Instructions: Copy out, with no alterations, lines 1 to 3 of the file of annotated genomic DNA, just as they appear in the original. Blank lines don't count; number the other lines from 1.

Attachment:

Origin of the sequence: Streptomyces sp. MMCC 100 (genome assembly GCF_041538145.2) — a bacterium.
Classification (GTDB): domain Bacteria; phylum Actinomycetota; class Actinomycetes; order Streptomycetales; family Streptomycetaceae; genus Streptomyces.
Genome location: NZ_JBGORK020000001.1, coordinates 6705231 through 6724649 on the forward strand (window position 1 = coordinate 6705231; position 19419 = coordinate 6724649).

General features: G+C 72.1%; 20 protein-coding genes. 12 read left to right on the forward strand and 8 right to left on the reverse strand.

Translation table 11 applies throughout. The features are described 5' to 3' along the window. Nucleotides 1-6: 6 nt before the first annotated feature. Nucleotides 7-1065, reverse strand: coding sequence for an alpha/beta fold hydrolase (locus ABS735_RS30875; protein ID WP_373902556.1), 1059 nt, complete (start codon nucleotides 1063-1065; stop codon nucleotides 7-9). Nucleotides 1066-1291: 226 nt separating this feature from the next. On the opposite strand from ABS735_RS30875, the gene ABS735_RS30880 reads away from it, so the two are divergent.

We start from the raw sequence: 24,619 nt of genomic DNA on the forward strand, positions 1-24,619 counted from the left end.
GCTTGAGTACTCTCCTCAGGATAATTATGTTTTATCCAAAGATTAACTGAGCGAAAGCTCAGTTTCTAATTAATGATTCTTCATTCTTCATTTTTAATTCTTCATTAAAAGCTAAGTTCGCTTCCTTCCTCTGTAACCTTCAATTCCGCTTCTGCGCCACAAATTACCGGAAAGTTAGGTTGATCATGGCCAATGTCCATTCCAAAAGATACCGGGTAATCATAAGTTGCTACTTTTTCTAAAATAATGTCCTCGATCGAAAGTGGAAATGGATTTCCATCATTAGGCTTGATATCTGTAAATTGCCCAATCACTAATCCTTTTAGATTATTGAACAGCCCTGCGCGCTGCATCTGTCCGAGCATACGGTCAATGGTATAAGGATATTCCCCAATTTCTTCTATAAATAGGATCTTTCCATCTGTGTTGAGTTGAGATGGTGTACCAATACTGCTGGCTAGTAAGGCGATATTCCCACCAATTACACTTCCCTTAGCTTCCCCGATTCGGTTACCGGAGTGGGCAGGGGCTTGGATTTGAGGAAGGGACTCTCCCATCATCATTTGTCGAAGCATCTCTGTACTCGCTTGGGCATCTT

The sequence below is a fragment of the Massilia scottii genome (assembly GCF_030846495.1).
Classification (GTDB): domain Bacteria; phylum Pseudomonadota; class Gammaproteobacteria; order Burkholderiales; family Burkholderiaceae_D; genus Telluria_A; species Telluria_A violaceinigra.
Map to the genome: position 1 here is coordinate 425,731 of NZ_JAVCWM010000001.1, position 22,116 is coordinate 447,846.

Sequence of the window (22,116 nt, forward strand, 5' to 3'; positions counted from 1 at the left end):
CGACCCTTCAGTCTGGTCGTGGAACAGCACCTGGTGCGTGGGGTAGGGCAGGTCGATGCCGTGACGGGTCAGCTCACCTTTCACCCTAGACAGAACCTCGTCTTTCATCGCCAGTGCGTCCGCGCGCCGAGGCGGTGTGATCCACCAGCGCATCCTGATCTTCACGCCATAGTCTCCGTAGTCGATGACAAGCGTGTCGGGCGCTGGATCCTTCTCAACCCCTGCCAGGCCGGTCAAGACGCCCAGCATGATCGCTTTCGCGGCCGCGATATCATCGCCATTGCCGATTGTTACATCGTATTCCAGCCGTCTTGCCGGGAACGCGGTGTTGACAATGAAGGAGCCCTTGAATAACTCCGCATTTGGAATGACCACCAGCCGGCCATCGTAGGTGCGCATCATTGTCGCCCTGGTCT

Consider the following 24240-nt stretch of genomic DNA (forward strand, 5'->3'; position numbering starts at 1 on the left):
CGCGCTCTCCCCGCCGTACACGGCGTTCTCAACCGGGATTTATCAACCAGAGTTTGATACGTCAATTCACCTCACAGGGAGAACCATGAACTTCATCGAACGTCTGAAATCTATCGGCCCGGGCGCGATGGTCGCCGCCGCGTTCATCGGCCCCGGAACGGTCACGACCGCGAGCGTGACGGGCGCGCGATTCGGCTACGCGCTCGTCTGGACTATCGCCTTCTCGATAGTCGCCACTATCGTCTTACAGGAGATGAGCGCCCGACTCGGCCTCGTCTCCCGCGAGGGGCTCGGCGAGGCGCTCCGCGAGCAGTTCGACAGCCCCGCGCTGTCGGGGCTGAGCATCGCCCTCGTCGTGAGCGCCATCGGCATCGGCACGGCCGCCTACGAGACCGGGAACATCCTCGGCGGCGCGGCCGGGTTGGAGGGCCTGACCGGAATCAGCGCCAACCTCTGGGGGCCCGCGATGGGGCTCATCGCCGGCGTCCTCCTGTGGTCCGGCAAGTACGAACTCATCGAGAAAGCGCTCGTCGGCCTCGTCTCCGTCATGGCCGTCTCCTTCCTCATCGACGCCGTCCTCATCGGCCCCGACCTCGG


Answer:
Origin of the sequence: Streptomyces sp. MMCC 100 (genome assembly GCF_041538145.2) — a bacterium.
Classification (GTDB): domain Bacteria; phylum Actinomycetota; class Actinomycetes; order Streptomycetales; family Streptomycetaceae; genus Streptomyces.
Genome location: NZ_JBGORK020000001.1, coordinates 6705231 through 6724649 on the forward strand (window position 1 = coordinate 6705231; position 19419 = coordinate 6724649).